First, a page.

Sheriff: Gunman Appeared To Target Some Victims At Rail Yard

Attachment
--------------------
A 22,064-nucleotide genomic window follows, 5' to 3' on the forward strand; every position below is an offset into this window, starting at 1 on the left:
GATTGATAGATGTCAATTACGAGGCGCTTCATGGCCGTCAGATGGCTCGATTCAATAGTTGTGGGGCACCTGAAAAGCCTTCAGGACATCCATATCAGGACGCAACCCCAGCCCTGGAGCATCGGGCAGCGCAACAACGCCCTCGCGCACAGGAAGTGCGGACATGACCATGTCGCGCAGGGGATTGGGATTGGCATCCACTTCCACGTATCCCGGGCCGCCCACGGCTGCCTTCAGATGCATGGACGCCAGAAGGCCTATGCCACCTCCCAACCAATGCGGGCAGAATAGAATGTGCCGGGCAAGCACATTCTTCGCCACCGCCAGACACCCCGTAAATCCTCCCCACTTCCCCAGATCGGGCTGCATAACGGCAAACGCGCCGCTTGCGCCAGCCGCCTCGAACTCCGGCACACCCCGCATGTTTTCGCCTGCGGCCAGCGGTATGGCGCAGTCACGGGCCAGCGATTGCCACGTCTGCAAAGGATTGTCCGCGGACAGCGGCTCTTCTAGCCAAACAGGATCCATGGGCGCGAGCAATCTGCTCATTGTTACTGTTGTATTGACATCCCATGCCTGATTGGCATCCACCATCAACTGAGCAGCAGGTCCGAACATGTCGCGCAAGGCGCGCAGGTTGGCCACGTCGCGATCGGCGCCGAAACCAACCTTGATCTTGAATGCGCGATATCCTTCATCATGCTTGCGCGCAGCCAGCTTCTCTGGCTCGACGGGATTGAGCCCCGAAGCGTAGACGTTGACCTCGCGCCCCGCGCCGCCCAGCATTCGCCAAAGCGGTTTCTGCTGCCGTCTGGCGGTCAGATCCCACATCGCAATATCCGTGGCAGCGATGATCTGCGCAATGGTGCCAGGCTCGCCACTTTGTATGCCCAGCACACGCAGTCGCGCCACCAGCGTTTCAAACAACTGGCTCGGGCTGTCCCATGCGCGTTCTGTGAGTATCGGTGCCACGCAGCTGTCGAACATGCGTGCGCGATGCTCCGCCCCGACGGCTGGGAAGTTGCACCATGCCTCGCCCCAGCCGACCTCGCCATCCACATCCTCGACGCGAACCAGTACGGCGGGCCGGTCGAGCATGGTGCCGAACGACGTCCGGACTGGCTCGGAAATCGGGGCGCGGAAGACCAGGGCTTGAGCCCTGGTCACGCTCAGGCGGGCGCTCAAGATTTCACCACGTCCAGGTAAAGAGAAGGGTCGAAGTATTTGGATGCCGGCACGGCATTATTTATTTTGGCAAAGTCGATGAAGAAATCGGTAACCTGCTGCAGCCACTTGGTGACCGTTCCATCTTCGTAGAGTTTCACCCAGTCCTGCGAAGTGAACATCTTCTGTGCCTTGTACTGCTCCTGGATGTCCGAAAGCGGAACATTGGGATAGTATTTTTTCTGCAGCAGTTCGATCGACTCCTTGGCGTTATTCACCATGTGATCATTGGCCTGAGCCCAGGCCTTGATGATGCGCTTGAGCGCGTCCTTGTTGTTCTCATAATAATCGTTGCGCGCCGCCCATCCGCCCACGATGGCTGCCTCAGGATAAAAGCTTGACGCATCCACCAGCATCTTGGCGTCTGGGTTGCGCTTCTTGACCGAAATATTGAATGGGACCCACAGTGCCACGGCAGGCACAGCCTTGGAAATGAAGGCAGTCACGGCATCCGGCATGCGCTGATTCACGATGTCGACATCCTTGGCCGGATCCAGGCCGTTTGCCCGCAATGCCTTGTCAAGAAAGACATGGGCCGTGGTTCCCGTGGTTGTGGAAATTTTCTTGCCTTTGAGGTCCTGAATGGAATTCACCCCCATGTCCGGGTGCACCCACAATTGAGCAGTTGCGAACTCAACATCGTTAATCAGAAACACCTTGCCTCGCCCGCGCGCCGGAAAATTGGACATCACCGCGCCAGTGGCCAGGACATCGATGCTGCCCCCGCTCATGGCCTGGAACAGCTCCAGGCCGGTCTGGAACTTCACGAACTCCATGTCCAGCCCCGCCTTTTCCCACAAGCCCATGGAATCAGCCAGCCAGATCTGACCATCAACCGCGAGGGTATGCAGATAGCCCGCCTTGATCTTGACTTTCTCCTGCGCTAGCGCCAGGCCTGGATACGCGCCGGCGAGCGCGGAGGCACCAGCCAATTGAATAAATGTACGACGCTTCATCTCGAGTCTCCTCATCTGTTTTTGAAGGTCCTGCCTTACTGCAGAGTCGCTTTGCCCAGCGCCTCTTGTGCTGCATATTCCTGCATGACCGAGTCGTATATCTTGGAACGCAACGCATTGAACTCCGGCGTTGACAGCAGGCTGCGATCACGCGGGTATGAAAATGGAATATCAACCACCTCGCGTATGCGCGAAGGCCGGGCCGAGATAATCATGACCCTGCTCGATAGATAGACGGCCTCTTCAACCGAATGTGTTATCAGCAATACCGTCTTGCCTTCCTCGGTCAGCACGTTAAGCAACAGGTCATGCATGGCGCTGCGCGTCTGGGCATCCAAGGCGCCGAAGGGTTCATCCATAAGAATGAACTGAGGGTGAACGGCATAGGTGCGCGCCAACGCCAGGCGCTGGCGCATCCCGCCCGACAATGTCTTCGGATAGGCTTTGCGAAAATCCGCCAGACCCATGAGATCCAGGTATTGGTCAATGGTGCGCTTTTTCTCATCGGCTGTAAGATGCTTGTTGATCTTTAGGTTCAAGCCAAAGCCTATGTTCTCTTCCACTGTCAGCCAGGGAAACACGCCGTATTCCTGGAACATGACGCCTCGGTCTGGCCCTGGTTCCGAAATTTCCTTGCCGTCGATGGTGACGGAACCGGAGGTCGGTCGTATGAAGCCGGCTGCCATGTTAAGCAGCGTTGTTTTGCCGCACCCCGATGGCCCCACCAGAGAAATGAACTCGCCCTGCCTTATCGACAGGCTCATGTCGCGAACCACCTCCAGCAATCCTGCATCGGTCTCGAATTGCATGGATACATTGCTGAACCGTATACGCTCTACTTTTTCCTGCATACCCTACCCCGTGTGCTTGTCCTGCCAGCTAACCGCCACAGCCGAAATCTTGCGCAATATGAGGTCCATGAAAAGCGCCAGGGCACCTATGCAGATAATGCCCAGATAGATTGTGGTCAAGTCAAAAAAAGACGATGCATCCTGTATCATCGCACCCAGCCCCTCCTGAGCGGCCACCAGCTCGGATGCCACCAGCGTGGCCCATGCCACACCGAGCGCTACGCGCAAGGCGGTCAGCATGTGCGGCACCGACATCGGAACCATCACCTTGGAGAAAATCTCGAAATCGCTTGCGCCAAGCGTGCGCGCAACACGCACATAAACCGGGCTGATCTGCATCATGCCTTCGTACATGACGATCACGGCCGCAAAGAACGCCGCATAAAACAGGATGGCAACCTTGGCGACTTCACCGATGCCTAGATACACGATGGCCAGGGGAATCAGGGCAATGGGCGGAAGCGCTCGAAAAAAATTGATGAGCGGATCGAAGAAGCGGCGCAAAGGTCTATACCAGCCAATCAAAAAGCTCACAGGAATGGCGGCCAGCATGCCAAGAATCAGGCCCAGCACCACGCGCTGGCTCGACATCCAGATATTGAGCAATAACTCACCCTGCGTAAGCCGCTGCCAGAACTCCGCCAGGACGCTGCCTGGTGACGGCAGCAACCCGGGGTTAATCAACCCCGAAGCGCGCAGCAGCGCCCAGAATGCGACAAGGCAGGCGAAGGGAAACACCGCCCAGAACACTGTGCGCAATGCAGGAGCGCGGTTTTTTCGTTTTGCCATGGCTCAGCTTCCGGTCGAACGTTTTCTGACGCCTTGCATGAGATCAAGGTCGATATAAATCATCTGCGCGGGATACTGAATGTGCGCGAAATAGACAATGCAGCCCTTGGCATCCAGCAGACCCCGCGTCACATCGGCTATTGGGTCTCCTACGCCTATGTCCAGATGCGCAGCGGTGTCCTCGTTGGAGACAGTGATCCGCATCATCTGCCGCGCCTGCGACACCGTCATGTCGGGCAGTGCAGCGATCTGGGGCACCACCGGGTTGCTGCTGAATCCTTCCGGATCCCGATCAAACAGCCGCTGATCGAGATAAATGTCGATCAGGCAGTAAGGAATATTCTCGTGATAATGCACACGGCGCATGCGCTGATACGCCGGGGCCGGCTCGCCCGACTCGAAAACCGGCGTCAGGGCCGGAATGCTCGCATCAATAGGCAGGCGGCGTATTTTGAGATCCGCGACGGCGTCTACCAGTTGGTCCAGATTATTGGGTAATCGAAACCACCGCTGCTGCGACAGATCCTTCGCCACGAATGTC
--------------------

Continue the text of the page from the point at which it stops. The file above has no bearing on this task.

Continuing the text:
Speaker 1: 00:00 Investigators are trying to piece together a possible motive for yesterday's mass shooting in San Jose, a man killed nine people at his workplace, a light rail facility for the valley transportation authority. When law enforcement arrived, the gunman killed himself. How do we prevent mass shootings? Like yesterday's in San Jose, joining us to discuss that is Dr. Garren Winton mute director of the violence research prevention program at UC Davis school of medicine. Dr. Went to mute. Speaker 2: 00:29 Welcome. Thanks for having me. So the Speaker 1: 00:31 Ex wife of the man who carried out the shooting said, he talked about killing people at work more than a decade ago, but she didn't take him seriously. What advice do you have for people in terms of recognizing and reporting that kind of behavior? I Speaker 3: 00:46 Have some old new advice. If you see or hear something, say something 10 years ago, we did not have gun violence, restraining orders here in California. Now we do, and our group published some research, looking at their use in preventing mass shootings, precisely this sort of scenario, angry person says I'm going to shoot up my workplace and a gun violence restraining order is obtained. Firearms are recovered or in one case that I can recall purchases of firearms get blocked. We have 21 cases in which people threatened to commit a mass shooting and gun violence. Restraining orders were used. None of those 21 threats turned into an actual mass shooter Speaker 1: 01:35 And threats. What other types of behaviors though, should people be looking out for? Speaker 3: 01:39 Well, 80% of people who commit mass shootings in some way, declare their intent in advance. They may say something they may post on social media, et cetera. There is the other 20%. And in our series are a couple of cases in which there was a very suspicious pattern of behavior, but no threat was made in terms Speaker 1: 02:07 Of those gun violence, restraining orders. You mentioned I've read that some counties use them more than others. Can you talk a bit more about that? Yes. Local Speaker 3: 02:16 Champions make all the difference. Um, San Diego has frankly led the rest of the state in implementing this policy. The credit for that goes to a lot of people, but in particular to the San Diego city attorney's office and to the city attorney, Ms. Mara Elliott, that agency made it a priority. When this policy came online to study it, understand it, use it when appropriate. Um, and we're in the process of, uh, with their cooperation of evaluating the impact of what they've done, Speaker 1: 02:49 What can be done to make other counties use those gun violence, restraining orders. You mentioned, Speaker 3: 02:55 Well, we can't make them. Our society doesn't work way, but we can, we can overcome, overcome barriers and create some incentives. So it's, it's a new kind of law to some extent and counties, um, have been concerned about it. Are we going to get it right? Um, it takes time. Counties have been concerned about how do we do this along with everything else that we do. So training is available. Um, San Diego actually got money from the state of California to provide training to city attorneys and other counties, but law enforcement agencies also need to know about this officers on patrol, um, need to know about how this works. So there's a lot more training to be done. Um, and following these cases through court consumes resources. So I think the state could provide financial incentives to at least to remove the barrier, not incentives to do it, but they could remove the barriers. Speaker 3: 03:54 The other thing is that while law enforcement and city attorneys are often the ones in court, the information that gets them there comes from the public most of the time. And there needs to be much more public awareness that this is available and that to circle back. Um, if I hear something or see something that's suspicious, I can call the cops and they can do something about it. We actually have a study coming out next week, showing that the public here in California is largely not aware of the existence of GVR arrows, but when we explain it to them, they say, well, this is a great idea. Sure. I'd be happy to do this. If the circumstances are ropes. And you know, I, I'm Speaker 1: 04:39 Curious, you know, because we, we have this same conversation every time there is a mass shooting, where do you think the conversation needs to go now to prevent these from happening? You need Speaker 3: 04:51 To keep a couple of things in mind. Um, first we want to create policies to prevent the next event. That's exactly like the tragedy that occurred yesterday, because they're all different. We need policies. We need social, uh, habits of action that apply more broadly. So gun violence, restraining orders are certainly, um, one way to go. This particular case, I understand now involves, um, some advanced preparation. There were 11 loaded, uh, magazines on the shooter when his body was recovered. We haven't heard yet about how big those magazines were. Uh, but one thing that California, uh, is seeking to do is to outlaw the possession of high capacity ammunition magazines. We also have just launched in the last couple of years, a policy to regulate purchases of ammunition, largely in the way we regulate and firearms. So we might, for example, pay particular attention on the law enforcement side to somebody who's maybe making some threats and also buying large amounts of ammunition. And, Speaker 1: 06:09 You know, our local agencies effective at tracking, uh, these types of weapons Speaker 3: 06:15 In order to track weapons, there has to be a reason, um, for a law enforcement agency. So they have to be investigating a case. So, uh, but it's such an instance that gave rise to a gun violence restraining orders in part in California, um, a person who was making threats and was buying lots of firearms. The local agency did not look didn't recognize that pattern of behavior. So when they went and talked to him, they, they perhaps didn't pursue the matter quite as aggressively as they would in hindsight, because he went on to commit a mass killing using those, um, firearms. But it is the case that you're in California. If law enforcement has reason to be concerned that a person might be plotting, whether it's a mass killing or homicide, uh, they can access data and, uh, maintained by the justice department and learn about their purchasing of firearms and ammunition. Speaker 1: 07:16 You know, this shooting was at a workplace. What can workplaces do to educate employees about the potential for violence? Well, th Speaker 3: 07:23 They could do at the workplace level, everything that we've just talked about, educate their employees to the importance of, um, reporting on a threat or a pattern of suspicious behavior. There are specific circumstances now in which colleagues in the workplace can file a petition and request a gun violence restraining order themselves. They don't have to go through law enforcement. Um, I suspect to be honest, that most of the time colleagues, coworkers will want to go through law enforcement anyway. Um, so the major objective is to get them aware that this is something they can do. Speaker 1: 08:03 I've been speaking to Dr. Garren, went to mute director of the violence research prevention program at UC Davis school of medicine. Dr. Went to meet. Thank you so much. Thanks again for having me.